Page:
5 simple strategies to overcome overtrading


Bulls on Wall Street

Overtrading is one of the biggest account killers new traders are susceptible to. It even plagues experienced traders.

You need to know when to stop, turn off the screens, and walk away. Our minds continue to seek and seek inspiration from the markets while they are open, but as any seasoned trader will tell you, over time, the less likely you are to succeed, the longer you stand on the screens where trades are being placed.

As a trader, you need to be calculated with your decisions and trades and only trade when the time is right. You might want to trade the afternoon chop and try to make some quick buck, or you might want to reclaim your losses from the opening. Whatever the case, these tips below will help you avoid lunch breaks, act too much, and get out of your desk with your mind clear every day.

Establish a routine for yourself

Having a set daily routine like the one in the picture below is the big step in overcoming the over-trade. When you have a set routine and schedule, your mind adapts to those habits and schedules and automatically stops looking for signals and trades that are no longer there after the morning session.

It goes into pause mode at noon and helps you avoid the noon chopped. Establish a routine with strict time frames and activities and you will see the structure of your day translate into more consistency and less over-action.

Take a break from trading

Know when emotions get hot. Often times, it is after a loss in trading when new traders get emotional. This is when traders make the worse decisions. They start avenging the trade to win it back, forcing the trade and ending up in over-bargaining as they trade whatever moves to get their money back. A simple 5-10 minute break will free your mind, begin to look at the markets objectively again and prevent this death spiral.

Set profit / loss parameters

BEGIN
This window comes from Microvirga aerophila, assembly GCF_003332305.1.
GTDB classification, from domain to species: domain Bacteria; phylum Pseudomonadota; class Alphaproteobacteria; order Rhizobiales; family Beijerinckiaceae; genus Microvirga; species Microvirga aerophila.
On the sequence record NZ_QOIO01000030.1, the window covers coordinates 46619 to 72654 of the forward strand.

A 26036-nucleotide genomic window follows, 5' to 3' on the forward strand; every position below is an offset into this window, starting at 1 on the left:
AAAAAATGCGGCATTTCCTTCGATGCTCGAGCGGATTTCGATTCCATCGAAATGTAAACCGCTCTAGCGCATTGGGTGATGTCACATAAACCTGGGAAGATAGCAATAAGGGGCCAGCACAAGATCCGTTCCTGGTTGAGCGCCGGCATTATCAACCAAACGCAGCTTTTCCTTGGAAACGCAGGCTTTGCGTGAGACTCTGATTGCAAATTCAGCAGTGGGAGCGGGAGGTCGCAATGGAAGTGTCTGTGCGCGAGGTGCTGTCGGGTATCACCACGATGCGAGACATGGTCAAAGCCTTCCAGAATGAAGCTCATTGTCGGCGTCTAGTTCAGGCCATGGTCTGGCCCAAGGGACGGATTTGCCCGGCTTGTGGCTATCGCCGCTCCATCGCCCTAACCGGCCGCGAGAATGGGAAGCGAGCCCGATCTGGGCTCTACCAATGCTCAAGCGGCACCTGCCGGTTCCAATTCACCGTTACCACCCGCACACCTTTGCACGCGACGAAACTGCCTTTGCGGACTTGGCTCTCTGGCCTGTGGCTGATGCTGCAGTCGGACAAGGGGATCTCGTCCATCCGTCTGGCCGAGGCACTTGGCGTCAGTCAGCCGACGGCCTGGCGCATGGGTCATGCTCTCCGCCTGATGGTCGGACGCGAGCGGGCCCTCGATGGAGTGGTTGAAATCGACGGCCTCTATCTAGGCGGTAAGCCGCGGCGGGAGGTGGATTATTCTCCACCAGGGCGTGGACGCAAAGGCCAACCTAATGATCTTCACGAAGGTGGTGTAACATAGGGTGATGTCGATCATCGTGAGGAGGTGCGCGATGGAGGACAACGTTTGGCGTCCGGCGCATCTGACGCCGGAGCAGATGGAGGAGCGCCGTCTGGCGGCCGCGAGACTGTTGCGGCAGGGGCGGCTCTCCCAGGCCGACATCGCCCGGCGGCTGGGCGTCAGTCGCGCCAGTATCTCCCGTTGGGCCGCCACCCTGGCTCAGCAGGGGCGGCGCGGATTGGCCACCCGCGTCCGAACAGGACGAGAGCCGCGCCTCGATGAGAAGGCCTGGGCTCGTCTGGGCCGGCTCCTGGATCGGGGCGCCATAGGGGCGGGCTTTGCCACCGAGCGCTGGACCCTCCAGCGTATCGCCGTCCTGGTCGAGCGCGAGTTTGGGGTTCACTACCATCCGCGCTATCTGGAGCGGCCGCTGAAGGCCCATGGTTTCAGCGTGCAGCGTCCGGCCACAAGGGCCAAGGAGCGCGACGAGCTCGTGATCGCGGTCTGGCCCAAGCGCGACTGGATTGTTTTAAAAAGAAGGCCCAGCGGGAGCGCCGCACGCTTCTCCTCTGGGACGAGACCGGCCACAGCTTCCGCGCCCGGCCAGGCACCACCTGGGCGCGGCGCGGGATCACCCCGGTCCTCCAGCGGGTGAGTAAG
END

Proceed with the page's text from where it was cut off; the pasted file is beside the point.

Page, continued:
Every day you should keep an eye on the profit and loss parameters. If you make X that day, or lose X that day, sell all or most of your positions and move on with your day. When you meet it early in the morning, walk away from the screens happy knowing you got your job done either way. If you lost, no problem, you managed the risk. If you’ve won, great! Keep going. Knowing when to not trade is just as important as the trades you are making.

Limit your trades per share

Limiting the number of trades on a stock per day can avoid the spin cycle. The spin cycle is when you keep trading a ticker. The more often you trade a stock, the worse your chances of making money from it. We call this the “battle for a share”. When a trader continues to trade a stock just so he can make a profit from it. It becomes a trade based on ego rather than logic.

It’s just the reality of the probability game we’re playing in. Limit yourself to trading MAX one stock 2 or 3 times a day. If you’ve lost multiple bindings it means the setup isn’t clean or you are forcing your input.

Set a timer: avoid the afternoon

This goes hand in hand with setting up a routine for yourself. Set a timer that tells you at this point to leave the screens entirely or to stop looking for new opportunities at some point. Usually we recommend this to be everywhere from 11 a.m. to 12 p.m., especially when the lull of the day sets in and volatility subsides.

Well, it is one thing to know how to avoid trading at certain times, but how do you know what settings to make at the right time? How can you train yourself to pull the trigger on the right trades day in and day out?

This is where our boot camp comes in. Just take it from Islam here, one of our newest students who has recently found consistency in its trading results. He now knows exactly when and why to pull the trigger at certain times of the day and can see from a mile away what to avoid.

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The space in our boot camps fills up quickly. Apply for your seat to see if you qualify!

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